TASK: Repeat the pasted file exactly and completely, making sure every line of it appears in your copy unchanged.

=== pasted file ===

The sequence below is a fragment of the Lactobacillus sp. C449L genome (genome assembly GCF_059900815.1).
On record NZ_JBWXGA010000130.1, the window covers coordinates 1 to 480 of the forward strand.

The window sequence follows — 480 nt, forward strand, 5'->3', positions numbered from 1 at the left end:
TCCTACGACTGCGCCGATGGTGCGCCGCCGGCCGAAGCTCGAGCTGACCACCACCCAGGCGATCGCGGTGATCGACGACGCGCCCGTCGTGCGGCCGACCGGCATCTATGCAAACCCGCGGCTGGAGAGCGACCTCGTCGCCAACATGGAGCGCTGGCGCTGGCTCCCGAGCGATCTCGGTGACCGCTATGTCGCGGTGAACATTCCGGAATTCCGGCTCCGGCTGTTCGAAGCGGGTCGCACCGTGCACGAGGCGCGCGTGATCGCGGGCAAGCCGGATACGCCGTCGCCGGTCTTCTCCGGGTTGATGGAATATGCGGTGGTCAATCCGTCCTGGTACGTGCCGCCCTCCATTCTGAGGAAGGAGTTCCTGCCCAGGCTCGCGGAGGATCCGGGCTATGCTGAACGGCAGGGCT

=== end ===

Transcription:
The sequence below is a fragment of the Lactobacillus sp. C449L genome (genome assembly GCF_059900815.1).
On record NZ_JBWXGA010000130.1, the window covers coordinates 1 to 480 of the forward strand.

The window sequence follows — 480 nt, forward strand, 5'->3', positions numbered from 1 at the left end:
TCCTACGACTGCGCCGATGGTGCGCCGCCGGCCGAAGCTCGAGCTGACCACCACCCAGGCGATCGCGGTGATCGACGACGCGCCCGTCGTGCGGCCGACCGGCATCTATGCAAACCCGCGGCTGGAGAGCGACCTCGTCGCCAACATGGAGCGCTGGCGCTGGCTCCCGAGCGATCTCGGTGACCGCTATGTCGCGGTGAACATTCCGGAATTCCGGCTCCGGCTGTTCGAAGCGGGTCGCACCGTGCACGAGGCGCGCGTGATCGCGGGCAAGCCGGATACGCCGTCGCCGGTCTTCTCCGGGTTGATGGAATATGCGGTGGTCAATCCGTCCTGGTACGTGCCGCCCTCCATTCTGAGGAAGGAGTTCCTGCCCAGGCTCGCGGAGGATCCGGGCTATGCTGAACGGCAGGGCT